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I would like to know how to compute the statistics of the discrete Fourier transform of a noise signal. To illustrate what I mean, I will first explain in detail a computation I have managed to do myself.

Suppose we have a discrete time series of values $x_n$ with $n$ from 0 to $N-1$. Each $x_n$ is a random variable, uncorrelated with the others, and Gaussian distributed with width $\sigma$. If I define the discrete Fourier transform

$$X_k = \frac{1}{N}\sum_{n=0}^{N-1} x_n e^{-2 \pi i n k / N}$$

then I find that $X_k$ is a complex random variable with real and imaginary parts Gaussian distributed with width $\sigma/\sqrt{2 N}$. I did the computation by using the fact that the distribution of a sum is the convolution of the distributions, etc.

Now I want to know how to do this computation in the case that $x_n$ are correlated. How does one approach this problem? I can make the assumption that the process is Markovian.

I had originally asked this on the Computation Science site, but I think here is a better fit.

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  • $\begingroup$ I would just look at each $X_k$ as the linear combination of random variables. The exponentials are, relative to a given $X_k$, just constants. $\endgroup$ – Jim Clay Dec 24 '13 at 14:36
  • $\begingroup$ @Jim Clay, indeed this is just a linear combination of random variables. In the case that they are independent I just used the fact that the distribution of a linear combination of random variables is the Convolution of the distributions of the elements being summed. In the case that they're correlated I'm not sure how to proceed. $\endgroup$ – DanielSank Dec 24 '13 at 17:55
  • $\begingroup$ Since it is Markovian you can make the random variables conditionally independent, but that would quickly become a mess for large numbers of points. I would try the conditionally independent route with a four point DFT and see how it works out. $\endgroup$ – Jim Clay Dec 24 '13 at 18:09
  • $\begingroup$ I'm trying to work up an analytic formula. $\endgroup$ – DanielSank Dec 24 '13 at 18:43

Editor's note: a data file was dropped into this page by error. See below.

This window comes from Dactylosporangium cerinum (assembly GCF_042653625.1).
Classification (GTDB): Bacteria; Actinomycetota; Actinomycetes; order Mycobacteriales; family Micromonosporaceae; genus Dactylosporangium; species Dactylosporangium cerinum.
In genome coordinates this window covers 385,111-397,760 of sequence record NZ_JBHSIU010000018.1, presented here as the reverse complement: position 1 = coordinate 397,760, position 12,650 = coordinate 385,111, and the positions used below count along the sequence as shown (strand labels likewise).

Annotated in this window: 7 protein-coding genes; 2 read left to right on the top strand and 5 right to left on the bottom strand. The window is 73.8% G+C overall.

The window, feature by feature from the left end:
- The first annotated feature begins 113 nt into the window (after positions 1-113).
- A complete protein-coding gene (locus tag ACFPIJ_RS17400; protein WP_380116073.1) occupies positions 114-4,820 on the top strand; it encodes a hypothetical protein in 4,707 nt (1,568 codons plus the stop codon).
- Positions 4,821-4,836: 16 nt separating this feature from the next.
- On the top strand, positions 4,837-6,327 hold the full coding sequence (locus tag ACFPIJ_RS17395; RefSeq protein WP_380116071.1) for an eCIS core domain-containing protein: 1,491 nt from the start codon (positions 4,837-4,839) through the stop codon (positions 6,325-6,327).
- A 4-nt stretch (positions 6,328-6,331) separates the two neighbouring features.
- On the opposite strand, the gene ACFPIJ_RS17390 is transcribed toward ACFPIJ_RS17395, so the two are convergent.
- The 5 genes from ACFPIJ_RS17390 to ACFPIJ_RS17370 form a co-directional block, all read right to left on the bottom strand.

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After many weeks I give the answer to my own question.

There is a limit in which we can solve this problem in a reasonably simple way. Suppose we sum enough points in our DFT that the central limit theorem guarantees that the distribution of the sum's real and imaginary parts are Gaussian distributed. Then we only need to compute the variance. If we specialize the case of the variances of the real part of the DFT we can write

$$ \langle (\textrm{Re} X_k) (\textrm{Re} X_l) \rangle = \frac{1}{N^2}\sum_{n=0}^{N-1}\sum_{m=0}^{N-1}\langle x_n x_m \rangle \cos(2\pi n k / N)\cos(2 \pi m l / N) $$ The thing to note is that $\langle x_n x_m \rangle$ is just the correlation function of the time domain samples, which we can denote $\rho(n-m)$. Putting this in, we get

$$ \langle (\textrm{Re} X_k) (\textrm{Re} X_l) \rangle = \frac{1}{N^2}\sum_{n=0}^{N-1}\sum_{m=0}^{N-1} \rho(n-m) \cos(2\pi n k / N)\cos(2 \pi m l / N) $$

This form in terms of the correlation function is useful because the correlation function is frequently known; By the Wiener-Khinchin theorem the correlation function is the Fourier transform of the spectral density.

This sum can be computed numerically, or even analytically for some particular forms of $\rho$. To compute covariance with imaginary parts of $X$ just put $\sin$ instead of $\cos$.

I found the idea for this in J. Schoukens and J. Renneboog, IEEE Transactions on Instrumentation and Measurement, Vol. IM-35, No. 3, September (1986).

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